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Old September 27, 2005, 04:02 PM   #10
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Join Date: May 24, 2004
Posts: 3,888
Powders do burn at various rates and the slower burning powders will take longer to achieve peak pressures. Remember pressure has to build to reach it's peak and this can be seen if plotted on a linear scale. So a slow burning powder in a short barrel won't have time to reach it's peak pressure resulting in lower velocities and the great fireball when the burning gases exits the muzzle. This fireball is also burning powder and sometimes all this powder does not get a chance to completely burn. Loads developed for the shorter barrels use a faster burning powder. Burn some gunpowder and you will see that it doesn't all go up at once, but actually takes some time to be completely consumed.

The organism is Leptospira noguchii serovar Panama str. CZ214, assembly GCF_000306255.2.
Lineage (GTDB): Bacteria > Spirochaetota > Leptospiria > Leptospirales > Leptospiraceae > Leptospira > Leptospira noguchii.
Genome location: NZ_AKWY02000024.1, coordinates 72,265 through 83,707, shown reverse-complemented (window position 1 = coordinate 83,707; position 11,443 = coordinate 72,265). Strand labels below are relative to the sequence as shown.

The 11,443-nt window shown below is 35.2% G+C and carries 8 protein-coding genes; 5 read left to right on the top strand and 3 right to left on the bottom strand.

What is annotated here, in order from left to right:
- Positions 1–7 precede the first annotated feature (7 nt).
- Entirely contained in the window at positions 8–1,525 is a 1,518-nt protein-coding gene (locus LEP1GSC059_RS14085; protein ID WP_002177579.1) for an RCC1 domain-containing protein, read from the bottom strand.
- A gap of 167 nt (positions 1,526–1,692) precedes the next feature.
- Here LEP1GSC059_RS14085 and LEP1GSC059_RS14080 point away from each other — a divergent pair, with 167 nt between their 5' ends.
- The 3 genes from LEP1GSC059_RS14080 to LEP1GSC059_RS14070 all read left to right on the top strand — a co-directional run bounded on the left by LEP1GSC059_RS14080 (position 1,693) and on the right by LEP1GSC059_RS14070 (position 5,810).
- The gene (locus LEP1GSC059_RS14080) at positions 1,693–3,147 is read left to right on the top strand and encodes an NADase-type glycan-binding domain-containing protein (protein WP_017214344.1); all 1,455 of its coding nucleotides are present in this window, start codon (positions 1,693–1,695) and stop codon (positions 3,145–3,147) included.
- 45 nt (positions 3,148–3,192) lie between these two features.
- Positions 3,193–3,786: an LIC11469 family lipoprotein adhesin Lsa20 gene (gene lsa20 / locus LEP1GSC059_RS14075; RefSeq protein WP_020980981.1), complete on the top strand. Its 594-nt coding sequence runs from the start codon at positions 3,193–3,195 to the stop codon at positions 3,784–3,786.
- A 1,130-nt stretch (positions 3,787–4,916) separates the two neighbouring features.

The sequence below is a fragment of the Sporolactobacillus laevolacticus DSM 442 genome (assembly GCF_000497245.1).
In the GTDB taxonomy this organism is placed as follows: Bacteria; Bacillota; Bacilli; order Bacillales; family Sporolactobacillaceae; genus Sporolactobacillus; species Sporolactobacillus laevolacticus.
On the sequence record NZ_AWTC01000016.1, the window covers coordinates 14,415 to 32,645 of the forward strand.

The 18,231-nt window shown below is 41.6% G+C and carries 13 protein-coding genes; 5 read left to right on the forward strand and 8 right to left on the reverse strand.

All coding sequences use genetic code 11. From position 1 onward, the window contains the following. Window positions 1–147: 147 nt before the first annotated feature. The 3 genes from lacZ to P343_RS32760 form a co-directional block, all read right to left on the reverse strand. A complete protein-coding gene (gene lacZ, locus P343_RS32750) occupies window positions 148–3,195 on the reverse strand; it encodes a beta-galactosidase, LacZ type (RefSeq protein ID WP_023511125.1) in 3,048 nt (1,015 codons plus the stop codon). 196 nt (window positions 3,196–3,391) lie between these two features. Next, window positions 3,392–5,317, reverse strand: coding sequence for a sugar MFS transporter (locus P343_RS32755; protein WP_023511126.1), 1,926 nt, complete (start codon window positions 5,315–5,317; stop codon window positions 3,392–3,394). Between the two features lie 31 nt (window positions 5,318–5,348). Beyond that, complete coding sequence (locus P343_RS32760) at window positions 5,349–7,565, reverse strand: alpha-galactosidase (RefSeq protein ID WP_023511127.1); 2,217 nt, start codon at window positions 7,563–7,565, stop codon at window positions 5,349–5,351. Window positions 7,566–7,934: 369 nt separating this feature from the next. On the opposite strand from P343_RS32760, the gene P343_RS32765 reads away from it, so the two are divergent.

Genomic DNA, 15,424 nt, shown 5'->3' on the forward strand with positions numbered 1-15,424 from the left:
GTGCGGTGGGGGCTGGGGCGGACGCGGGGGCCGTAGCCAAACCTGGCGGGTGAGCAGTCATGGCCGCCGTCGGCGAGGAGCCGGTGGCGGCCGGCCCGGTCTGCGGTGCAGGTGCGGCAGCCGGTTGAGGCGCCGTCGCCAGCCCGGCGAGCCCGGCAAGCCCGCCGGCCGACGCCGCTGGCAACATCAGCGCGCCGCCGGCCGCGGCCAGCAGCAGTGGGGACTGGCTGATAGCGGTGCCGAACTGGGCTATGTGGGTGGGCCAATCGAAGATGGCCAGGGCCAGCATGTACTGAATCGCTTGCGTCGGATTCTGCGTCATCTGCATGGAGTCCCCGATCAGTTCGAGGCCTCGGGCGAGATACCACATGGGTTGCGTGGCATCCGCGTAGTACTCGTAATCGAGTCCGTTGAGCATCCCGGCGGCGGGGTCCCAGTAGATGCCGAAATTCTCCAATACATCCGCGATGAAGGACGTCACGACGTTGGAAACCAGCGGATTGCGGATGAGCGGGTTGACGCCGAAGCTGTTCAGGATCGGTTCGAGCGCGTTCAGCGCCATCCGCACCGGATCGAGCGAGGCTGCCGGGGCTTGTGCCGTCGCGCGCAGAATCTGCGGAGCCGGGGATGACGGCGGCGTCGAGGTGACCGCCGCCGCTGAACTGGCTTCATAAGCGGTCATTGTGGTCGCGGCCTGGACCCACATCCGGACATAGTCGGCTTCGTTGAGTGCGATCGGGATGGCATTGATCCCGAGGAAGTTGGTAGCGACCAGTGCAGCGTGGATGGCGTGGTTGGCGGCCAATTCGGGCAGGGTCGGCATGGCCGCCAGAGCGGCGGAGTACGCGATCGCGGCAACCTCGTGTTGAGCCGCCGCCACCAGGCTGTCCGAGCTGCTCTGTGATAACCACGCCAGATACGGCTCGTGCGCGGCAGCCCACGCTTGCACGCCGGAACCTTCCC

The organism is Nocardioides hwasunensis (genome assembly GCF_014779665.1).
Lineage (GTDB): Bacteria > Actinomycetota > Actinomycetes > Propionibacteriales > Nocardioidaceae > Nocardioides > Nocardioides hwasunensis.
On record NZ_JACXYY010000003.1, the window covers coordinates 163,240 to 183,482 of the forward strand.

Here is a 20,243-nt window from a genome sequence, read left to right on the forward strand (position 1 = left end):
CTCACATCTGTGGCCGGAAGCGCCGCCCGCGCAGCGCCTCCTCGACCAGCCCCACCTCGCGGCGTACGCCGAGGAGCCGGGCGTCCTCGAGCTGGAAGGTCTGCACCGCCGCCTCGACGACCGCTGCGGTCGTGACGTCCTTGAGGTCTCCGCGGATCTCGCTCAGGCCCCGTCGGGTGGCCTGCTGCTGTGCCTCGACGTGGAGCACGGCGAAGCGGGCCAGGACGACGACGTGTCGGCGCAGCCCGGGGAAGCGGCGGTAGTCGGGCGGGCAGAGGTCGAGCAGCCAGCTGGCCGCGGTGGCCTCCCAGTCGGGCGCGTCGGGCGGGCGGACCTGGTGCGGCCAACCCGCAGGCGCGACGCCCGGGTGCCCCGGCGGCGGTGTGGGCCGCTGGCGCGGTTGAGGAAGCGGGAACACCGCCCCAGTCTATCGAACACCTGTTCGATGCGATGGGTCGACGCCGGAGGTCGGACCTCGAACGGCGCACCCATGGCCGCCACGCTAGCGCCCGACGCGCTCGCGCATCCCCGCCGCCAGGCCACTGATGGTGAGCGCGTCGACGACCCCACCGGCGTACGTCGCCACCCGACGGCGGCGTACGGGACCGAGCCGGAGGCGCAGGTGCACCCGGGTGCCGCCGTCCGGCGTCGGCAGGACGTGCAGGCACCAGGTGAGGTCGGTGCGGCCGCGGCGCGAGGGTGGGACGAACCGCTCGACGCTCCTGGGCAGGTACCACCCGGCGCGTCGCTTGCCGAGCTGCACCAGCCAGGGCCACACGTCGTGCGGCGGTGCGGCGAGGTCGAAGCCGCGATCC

The .38spl is not at the bottom of an expansion rate for bullet makers. Remember the same bullet is used in both the .38spl and the .357 mag. If the bullet is made to expand to quickly then the velocity of the .357 mag can cause the bullet to blow up on contact. Remember that a bullet does not have to have a jacket. A fairly soft lead bullet expands nicely at low velocities and have always performed excellently in short barreled .38spl revolvers. The same bullet can violently expand in a .357 mag and have limited penetration. The new Gold Dot bullet is an example of a thin jacketed bullet designed to expand at .38 spl velocities in short barrels. This bullet is not used in .357 mag loads.
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